Bulbophyllum makoyanum

Family : Orchidaceae

Text © Prof. Pietro Pavone


English translation by Mario Beltramini


Bulbophyllum makoyanum with its daisy-like inflorescences.

With its daisy-like inflorescences, for attracting also the pollinators of the Asteraceae, Bulbophyllum makoyanum is an only 8 cm high epiphyte. Filiform roots and a thin rhizome carrying oval 2 cm pseudobulbs © Peter Tremain

Bulbophyllum makoyanum (Rchb.f.) Ridl. belongs to the family of the Orchidaceae, subfamily

Epidendroideae, recently included in the subtribe Dendrobiinae, tribe Malaxideae.

It is a species endemic to the Philippines, Borneo, Malaysia and Singapore.

In the Philippines it grows on the trees, at low altitude, in the island of Mindanao, in the island of Busuanga, in the island of Luzon and in the islands of Palawan and Polillo.

In Borneo it is found in the plain forests of the Kalimantan at altitudes from 100 to 200 (300) m.

The name of the genus Bulbophyllum comes from the combination from the Greek “βολβός” (bolbos) that means ‘bulb’ and “φύλλον” (phyllon), ‘leaf’, referring to the pseudobulbs with only one leaf of which the plant is equipped.

The specific epithet is honoured to the Belgian botanist Lambert Jacob-Makoy (1790-1873) who furnished the first specimen of this species to his German colleague Heinrich Gustav Reichenbach (1823-1889) who, in 1879, described it as Cirrhopetalum makoyanum Rchb.f., but Henry Nicholas Ridley (1855-1956), in 1907, has reclassified it includingn it in the genus Bulbophyllum.

It is commonly known as “Makoy’s Cirrhopetalum” and also as “Daisy Orchid”, due to the shape of the open inflorescence  reminding the capitulum of a daisy.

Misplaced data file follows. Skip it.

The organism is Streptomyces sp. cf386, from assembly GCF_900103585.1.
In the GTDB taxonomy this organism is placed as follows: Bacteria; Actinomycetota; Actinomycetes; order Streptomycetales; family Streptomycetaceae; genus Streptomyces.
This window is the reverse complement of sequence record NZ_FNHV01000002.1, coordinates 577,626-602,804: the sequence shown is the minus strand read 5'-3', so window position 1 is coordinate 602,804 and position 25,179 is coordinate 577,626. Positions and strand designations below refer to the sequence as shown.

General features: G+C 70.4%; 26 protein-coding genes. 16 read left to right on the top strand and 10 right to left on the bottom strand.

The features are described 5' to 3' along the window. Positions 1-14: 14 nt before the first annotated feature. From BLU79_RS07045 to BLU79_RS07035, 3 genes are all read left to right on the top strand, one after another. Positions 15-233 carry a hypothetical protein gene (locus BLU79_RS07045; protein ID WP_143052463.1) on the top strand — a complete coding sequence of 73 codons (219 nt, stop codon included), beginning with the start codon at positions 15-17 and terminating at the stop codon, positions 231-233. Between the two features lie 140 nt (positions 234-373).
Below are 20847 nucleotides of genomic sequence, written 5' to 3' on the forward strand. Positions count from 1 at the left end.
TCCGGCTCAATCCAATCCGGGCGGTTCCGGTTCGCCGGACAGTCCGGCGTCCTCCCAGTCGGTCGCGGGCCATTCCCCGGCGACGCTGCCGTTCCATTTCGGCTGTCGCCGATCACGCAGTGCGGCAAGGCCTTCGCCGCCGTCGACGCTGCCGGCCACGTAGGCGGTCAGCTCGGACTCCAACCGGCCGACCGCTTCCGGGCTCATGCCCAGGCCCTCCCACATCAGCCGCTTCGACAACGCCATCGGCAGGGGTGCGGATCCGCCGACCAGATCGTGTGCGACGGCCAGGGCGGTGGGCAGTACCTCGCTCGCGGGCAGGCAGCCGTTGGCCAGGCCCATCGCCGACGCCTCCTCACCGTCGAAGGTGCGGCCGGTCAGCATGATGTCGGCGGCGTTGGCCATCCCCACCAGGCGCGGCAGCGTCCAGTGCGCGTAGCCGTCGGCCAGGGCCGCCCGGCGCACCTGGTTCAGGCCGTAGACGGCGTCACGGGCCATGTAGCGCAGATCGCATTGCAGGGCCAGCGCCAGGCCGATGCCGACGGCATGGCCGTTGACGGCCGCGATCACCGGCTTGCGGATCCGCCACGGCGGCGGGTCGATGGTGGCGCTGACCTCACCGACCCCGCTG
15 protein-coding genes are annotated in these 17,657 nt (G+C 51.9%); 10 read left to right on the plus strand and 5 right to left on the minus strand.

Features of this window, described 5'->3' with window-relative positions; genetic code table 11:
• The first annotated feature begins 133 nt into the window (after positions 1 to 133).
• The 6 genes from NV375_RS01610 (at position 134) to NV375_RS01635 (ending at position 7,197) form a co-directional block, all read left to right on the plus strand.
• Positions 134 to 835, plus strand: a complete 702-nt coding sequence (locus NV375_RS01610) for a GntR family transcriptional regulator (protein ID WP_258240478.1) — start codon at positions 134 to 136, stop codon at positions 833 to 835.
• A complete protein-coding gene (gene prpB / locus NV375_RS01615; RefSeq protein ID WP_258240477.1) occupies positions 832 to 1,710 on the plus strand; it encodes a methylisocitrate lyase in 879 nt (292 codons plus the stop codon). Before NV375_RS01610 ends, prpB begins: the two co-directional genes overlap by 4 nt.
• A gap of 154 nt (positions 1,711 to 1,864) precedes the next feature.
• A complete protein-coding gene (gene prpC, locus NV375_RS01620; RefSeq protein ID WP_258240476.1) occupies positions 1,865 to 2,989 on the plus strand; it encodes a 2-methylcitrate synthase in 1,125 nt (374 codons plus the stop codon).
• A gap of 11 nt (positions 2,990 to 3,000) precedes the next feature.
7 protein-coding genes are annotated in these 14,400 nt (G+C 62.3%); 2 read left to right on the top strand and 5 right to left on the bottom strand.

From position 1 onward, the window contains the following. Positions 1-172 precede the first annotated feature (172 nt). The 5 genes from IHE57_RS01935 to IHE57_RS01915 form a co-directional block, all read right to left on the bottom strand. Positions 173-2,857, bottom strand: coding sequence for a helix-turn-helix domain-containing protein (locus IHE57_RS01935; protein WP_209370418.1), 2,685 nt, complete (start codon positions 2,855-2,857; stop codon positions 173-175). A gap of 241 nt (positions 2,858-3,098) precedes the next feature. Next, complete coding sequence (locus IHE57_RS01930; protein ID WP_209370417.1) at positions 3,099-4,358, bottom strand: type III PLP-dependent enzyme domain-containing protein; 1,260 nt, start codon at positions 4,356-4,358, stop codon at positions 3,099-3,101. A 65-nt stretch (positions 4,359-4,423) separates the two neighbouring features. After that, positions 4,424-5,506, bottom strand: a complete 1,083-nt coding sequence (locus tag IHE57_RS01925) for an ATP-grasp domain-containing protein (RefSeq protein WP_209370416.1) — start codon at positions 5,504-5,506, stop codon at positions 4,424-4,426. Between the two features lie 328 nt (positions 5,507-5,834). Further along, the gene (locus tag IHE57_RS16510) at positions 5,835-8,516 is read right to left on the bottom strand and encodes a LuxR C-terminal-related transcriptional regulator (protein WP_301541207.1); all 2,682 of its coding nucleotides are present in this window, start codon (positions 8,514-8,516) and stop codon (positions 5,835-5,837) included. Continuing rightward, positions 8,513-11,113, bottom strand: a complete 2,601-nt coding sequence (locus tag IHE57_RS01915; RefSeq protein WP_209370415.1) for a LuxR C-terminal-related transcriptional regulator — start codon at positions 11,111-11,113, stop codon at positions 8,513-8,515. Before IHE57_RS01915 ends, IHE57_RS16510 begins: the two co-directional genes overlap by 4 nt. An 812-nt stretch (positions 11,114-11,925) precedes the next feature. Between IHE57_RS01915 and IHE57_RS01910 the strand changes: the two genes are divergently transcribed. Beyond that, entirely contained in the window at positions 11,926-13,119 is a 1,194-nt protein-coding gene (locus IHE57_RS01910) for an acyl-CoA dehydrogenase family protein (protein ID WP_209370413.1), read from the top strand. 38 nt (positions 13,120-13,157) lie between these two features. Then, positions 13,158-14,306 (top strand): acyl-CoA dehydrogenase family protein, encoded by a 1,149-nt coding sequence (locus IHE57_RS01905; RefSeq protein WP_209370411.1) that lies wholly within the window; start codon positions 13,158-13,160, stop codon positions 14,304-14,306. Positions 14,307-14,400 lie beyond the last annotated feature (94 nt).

Bulbophyllum makoyanum is a commercially protected species because it is at risk of extinction in nature and as such inscribed in the appendix II of Washington Convention (CITES) that has the aim of protecting the animal and plant species at risk of extinction, preventing their export and detention.

It is a perennial, sympodial epiphyte, very small that reaches the height of 8 cm with filiform roots suitable for creeping on the surface of the trees with a thin rhizome from which, spaced of about 2 cm one from the other, forms pseudobulbs, partially covered by quite adherent sheaths. Each pseudobulb,  smooth when young and grooved with age, is about 2 cm long. It has an oval shape and has only one leaf. The leaves, shaped like a tongue, are 7 cm long and 2 cm broad, slightly sectioned at the apex and narrow at the base forming a short petiole.

From the base of the youngest mature pseudobulb takes form the inflorescence, up to 20 cm long, with an erect violet axis. The 5 to 10 flowers are scented and arranged at the top in an umbel, typically racemose inflorescence shaped like a fan or an umbrella.

The inflorescence of Bulbophyllum makoyanum may reach 20 cm.

The pseudobulbs have only one 7 cm long leaf. The inflorescence may reach 20 cm and from the centre radiate the lateral sepals of the flowers, very long and at times strictly linear, of a pale yellow spotted violet at the base © Giuseppe Mazza

This arrangement of the flowers, according to some researchers, is the imitation of inflorescences of plants that offer nectar, like, for instance, the capitulum of the Asteraceae, even if has not yet been proved the coexistence of these orchids with autochthonous membres of this family present in the same habitat. The hypothesis is based on a strategy very used by the orchids: the deception.

From the centre of the inflorescence radiate the lateral sepals that are elongated and strictly linear, of pale yellow colour, covered by small violet dots towards the centre of the inflorescence. They are longer than the other parts of the flower (about 3,7 cm) and are connected to each other at the edges almost for all their length. The superior sepal is reddish with darker spots and stripes with about 1 mm long hairs on the margins. The petals are similar in colour and shape to the sepals.